A month or so ago, investment advisors were polled to see who they hoped would win the Presidential election.  As I recall, an overwhelming 85% were Romney supporters.

I'm attending an investment conference this week in Baltimore, and the mood is dour indeed.  However, world stock markets are apparently not so dour. The U.S. was up strongly yesterday, just because it was almost over.  Asia was also up strongly overnight.  The Futures market indicates a good day in both Europe and the U.S today.  Stock markets almost invariably go up-- when uncertainty goes down.

I've been arguing that there are three wet blankets on the markets: (1) the election, (2) the Fiscal Cliff, and (3) the European financial crisis.  One wet blanket has now been removed, but we find the second wet blanket or Fiscal Cliff is now even wetter than expected.

My take is that America lost the election, not because the President was retained, but because gridlock was retained.  Some analysts are predicting it may even be worse, which is actually hard to imagine.  The inability to compromise is strangling this country.  We have an obligation to thank our elected officials whenever they compromise.

There is a train coming at us, and I don't care if we get off the right side or left side of the track!

Monday, November 5, 2012

My Election Prayer

I will be happy if Mitt Romney wins the election -- IF AND ONLY IF -- the Republicans also take control of the Senate.

Likewise, I will be happy if Barack Obama wins the election -- IF AND ONLY IF -- the Democrats also take control of the House.

So, how can I be happy if the country is going in the wrong direction?  Because I remember one of the most important lessons from Infantry Officer Candidate School in the Army, which was that "indecision is intolerable" especially when your men come under attack.  It is critical that a command be given.  We even joked that it was far better to order our men to "drop your pants and climb a tree" than to do nothing and take incoming fire.  Just give a command, any command!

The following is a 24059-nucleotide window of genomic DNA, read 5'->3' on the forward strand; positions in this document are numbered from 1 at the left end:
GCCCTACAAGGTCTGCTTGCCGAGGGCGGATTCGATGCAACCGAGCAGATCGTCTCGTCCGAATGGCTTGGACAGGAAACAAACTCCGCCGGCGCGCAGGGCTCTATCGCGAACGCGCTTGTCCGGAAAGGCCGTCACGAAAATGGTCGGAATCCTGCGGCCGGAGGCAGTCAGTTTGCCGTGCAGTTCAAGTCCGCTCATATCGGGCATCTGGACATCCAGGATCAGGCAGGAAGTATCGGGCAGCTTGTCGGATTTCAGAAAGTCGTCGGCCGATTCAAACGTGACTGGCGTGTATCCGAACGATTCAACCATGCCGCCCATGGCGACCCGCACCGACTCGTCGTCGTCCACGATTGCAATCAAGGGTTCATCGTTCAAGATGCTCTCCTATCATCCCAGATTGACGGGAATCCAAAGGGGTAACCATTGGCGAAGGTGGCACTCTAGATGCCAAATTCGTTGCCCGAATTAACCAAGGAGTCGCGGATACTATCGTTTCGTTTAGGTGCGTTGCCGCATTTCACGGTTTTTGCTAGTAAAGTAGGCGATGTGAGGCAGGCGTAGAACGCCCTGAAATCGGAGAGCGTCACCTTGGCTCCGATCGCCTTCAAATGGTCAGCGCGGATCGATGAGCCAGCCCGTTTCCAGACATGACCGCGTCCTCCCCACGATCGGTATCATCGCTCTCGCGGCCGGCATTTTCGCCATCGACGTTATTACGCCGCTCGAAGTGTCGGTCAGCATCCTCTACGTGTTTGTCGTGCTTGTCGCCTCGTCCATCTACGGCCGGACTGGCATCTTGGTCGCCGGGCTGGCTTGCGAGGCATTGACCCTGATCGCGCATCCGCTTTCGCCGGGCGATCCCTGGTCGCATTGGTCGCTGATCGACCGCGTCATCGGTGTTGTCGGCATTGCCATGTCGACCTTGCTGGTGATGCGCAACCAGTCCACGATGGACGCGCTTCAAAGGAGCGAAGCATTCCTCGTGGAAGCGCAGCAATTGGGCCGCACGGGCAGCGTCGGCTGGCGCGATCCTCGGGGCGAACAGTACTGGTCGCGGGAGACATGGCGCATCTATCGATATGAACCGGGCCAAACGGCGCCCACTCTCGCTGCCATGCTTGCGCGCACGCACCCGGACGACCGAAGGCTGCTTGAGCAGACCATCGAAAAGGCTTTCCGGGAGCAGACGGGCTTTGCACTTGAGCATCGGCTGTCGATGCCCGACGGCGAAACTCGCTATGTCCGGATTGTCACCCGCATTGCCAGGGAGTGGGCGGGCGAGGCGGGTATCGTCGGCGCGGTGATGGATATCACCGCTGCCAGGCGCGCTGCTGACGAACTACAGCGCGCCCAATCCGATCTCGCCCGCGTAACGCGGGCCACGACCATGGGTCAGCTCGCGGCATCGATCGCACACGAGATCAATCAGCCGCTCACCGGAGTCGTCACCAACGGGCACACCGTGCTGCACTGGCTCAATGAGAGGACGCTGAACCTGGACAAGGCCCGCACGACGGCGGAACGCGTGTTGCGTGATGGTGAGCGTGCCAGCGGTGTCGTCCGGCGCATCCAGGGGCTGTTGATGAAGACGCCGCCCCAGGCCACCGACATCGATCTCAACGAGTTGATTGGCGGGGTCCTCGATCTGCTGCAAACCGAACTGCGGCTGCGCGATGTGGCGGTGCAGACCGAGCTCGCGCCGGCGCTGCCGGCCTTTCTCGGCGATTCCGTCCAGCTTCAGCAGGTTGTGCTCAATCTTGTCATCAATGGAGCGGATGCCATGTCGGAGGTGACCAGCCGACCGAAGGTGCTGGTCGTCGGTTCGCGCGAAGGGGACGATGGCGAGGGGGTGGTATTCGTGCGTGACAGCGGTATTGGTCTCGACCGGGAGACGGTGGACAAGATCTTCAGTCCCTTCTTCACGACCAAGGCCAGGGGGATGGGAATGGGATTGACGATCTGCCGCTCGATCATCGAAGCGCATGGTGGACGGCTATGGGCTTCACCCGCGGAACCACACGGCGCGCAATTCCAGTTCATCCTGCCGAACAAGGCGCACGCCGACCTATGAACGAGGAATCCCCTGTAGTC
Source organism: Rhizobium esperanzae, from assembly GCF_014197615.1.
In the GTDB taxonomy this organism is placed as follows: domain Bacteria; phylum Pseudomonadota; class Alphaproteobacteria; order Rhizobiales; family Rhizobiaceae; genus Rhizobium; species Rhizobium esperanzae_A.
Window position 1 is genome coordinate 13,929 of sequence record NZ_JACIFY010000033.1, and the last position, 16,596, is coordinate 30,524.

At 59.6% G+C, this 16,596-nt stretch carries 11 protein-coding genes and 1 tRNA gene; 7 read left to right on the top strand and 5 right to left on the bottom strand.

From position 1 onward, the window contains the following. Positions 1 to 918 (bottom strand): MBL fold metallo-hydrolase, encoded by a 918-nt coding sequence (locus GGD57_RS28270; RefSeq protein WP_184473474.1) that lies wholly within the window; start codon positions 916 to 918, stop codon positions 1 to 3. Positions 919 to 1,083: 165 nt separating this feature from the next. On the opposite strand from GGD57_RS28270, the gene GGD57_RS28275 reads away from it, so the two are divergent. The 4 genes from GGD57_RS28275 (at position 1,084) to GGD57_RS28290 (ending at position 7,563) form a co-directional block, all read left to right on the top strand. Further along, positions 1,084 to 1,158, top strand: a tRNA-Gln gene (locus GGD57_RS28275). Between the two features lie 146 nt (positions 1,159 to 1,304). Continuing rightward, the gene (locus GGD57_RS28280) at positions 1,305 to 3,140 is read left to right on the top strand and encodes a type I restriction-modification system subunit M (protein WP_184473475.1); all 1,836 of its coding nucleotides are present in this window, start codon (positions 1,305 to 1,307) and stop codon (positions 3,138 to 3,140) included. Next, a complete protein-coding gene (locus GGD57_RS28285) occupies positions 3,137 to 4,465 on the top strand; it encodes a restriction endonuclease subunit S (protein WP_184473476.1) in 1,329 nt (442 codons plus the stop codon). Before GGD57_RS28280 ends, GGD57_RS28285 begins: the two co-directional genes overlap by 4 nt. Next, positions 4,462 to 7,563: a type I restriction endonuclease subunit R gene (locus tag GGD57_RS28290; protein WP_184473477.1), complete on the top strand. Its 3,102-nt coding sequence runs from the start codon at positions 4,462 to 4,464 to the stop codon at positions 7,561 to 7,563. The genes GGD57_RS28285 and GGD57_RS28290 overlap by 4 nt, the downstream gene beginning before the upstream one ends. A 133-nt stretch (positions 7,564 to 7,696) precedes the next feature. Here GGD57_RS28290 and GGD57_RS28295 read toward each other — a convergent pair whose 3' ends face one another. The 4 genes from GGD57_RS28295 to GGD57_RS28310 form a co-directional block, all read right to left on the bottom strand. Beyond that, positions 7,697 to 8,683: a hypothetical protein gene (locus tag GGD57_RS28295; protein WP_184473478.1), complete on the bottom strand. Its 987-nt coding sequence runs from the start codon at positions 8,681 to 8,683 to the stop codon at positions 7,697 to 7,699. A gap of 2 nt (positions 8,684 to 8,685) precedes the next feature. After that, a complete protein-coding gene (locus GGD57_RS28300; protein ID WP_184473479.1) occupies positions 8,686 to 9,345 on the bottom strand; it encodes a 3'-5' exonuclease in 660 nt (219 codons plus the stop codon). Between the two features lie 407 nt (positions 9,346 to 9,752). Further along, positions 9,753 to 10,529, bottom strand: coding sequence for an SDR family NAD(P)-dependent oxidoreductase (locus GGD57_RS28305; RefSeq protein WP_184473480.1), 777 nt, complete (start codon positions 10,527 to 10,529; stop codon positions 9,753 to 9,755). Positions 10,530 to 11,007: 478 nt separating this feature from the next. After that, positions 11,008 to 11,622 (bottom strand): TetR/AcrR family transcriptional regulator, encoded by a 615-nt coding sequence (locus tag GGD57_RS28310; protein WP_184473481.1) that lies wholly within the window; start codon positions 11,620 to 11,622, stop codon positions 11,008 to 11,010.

Gridlock during a crisis is just as intolerable as indecision under fire.  

If we maintain the status quo and gridlock survives, then the nation loses . . . no matter who is President.

If gridlock wins, we will in all probability go over the Fiscal Cliff and slip into an increasingly severe recession early next year -- increasing in severity until gridlock is finally crushed under its own weight of indecision.  

I expect to be disappointed on election day . . . no matter who is President . . . but let us pray . . .

Sunday, November 4, 2012

Maybe, The "Ultimate Absurdity" Is Not ?

Just as Supply-side economists reflexively state that a tax cut will solve any problem anywhere at any time, existentialists reflexively describe anything they don't like as simply "absurd," a word of special significance to them. Indeed, they argue that the "ultimate absurdity" is death.

This weekend, I visited a loved one who has just entered hospice.  Since then, I have been thinking of the great 1997 classic by Dr. Elisabeth Kubler-Ross entitled On Death and Dying.  The thesis of her book is that a person goes through five predictable stages before dying.  They are (1) denial & isolation, (2) anger, (3) bargaining, (4) depression, and finally (5) acceptance.  However, there is no predictable amount of time that each person needs to spend in each step, but given enough time, each person does experience each stage.

My loved one does not seem to have experienced the first three stages at all.  (Of course, it has only been a week since we all learned the bad news.)  Still, she appears to have skipped the first three stages and moved directly to stage four; quietly approaching stage five.  I would guess that is because the bad news was not really a surprise to her.

To an existentialist, all the sorrow associated with the normal biological act of dying -- especially after a long, good life -- just seems pointless.  And, it probably is!

The Bible tells us that "to be absent from the body is to present with the Lord" (2 Cor 5:8), which suggests death should not be sorrowful.  Maybe, the "ultimate absurdity" is that Christians are still frightened of death, ignoring the Bible.